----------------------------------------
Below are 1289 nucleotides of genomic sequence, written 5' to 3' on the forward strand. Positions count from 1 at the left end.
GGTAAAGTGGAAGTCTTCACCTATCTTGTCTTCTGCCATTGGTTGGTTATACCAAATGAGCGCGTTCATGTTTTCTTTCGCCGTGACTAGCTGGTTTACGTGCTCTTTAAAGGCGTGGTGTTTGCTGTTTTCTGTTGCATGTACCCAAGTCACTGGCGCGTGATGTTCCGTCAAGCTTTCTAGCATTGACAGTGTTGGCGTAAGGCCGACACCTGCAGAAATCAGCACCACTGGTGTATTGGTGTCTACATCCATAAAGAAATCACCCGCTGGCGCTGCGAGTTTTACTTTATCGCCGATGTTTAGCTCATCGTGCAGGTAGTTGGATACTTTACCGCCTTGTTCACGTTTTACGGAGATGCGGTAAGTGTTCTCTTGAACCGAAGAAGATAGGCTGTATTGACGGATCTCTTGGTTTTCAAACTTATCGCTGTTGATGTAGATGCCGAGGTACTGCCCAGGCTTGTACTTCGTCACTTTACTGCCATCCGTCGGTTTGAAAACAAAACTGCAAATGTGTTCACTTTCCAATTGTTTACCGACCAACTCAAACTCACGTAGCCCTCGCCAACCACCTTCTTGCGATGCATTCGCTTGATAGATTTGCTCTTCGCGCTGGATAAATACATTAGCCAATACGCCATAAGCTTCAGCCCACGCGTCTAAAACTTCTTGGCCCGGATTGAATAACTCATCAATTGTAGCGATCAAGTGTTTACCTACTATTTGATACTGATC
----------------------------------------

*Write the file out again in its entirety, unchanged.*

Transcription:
Below are 1289 nucleotides of genomic sequence, written 5' to 3' on the forward strand. Positions count from 1 at the left end.
GGTAAAGTGGAAGTCTTCACCTATCTTGTCTTCTGCCATTGGTTGGTTATACCAAATGAGCGCGTTCATGTTTTCTTTCGCCGTGACTAGCTGGTTTACGTGCTCTTTAAAGGCGTGGTGTTTGCTGTTTTCTGTTGCATGTACCCAAGTCACTGGCGCGTGATGTTCCGTCAAGCTTTCTAGCATTGACAGTGTTGGCGTAAGGCCGACACCTGCAGAAATCAGCACCACTGGTGTATTGGTGTCTACATCCATAAAGAAATCACCCGCTGGCGCTGCGAGTTTTACTTTATCGCCGATGTTTAGCTCATCGTGCAGGTAGTTGGATACTTTACCGCCTTGTTCACGTTTTACGGAGATGCGGTAAGTGTTCTCTTGAACCGAAGAAGATAGGCTGTATTGACGGATCTCTTGGTTTTCAAACTTATCGCTGTTGATGTAGATGCCGAGGTACTGCCCAGGCTTGTACTTCGTCACTTTACTGCCATCCGTCGGTTTGAAAACAAAACTGCAAATGTGTTCACTTTCCAATTGTTTACCGACCAACTCAAACTCACGTAGCCCTCGCCAACCACCTTCTTGCGATGCATTCGCTTGATAGATTTGCTCTTCGCGCTGGATAAATACATTAGCCAATACGCCATAAGCTTCAGCCCACGCGTCTAAAACTTCTTGGCCCGGATTGAATAACTCATCAATTGTAGCGATCAAGTGTTTACCTACTATTTGATACTGATC